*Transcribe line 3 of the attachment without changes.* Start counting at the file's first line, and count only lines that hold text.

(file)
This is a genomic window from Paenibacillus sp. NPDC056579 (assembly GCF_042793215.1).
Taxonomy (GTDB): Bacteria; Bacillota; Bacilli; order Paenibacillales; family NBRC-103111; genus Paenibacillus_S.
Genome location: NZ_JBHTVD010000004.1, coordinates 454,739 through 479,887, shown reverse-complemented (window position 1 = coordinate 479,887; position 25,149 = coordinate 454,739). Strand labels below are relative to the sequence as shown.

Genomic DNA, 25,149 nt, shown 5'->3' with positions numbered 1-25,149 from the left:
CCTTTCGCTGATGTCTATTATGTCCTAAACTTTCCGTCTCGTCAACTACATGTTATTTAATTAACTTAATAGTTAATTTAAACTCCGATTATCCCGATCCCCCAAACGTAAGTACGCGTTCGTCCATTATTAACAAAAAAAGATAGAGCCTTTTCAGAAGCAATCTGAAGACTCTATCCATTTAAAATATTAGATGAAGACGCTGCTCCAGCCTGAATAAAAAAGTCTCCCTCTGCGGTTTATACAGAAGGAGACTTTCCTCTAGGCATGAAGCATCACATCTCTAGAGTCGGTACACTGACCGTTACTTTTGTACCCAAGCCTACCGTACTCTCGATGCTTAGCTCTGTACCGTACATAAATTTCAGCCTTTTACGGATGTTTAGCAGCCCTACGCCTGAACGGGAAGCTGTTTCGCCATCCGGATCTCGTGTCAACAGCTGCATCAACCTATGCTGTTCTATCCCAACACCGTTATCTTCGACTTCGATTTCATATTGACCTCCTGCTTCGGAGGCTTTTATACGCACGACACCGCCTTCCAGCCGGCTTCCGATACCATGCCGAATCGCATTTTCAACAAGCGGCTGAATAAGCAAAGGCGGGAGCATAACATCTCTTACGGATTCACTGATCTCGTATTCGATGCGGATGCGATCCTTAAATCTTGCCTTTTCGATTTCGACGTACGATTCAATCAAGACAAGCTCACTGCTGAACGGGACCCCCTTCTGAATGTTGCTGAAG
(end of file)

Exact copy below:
Genome location: NZ_JBHTVD010000004.1, coordinates 454,739 through 479,887, shown reverse-complemented (window position 1 = coordinate 479,887; position 25,149 = coordinate 454,739). Strand labels below are relative to the sequence as shown.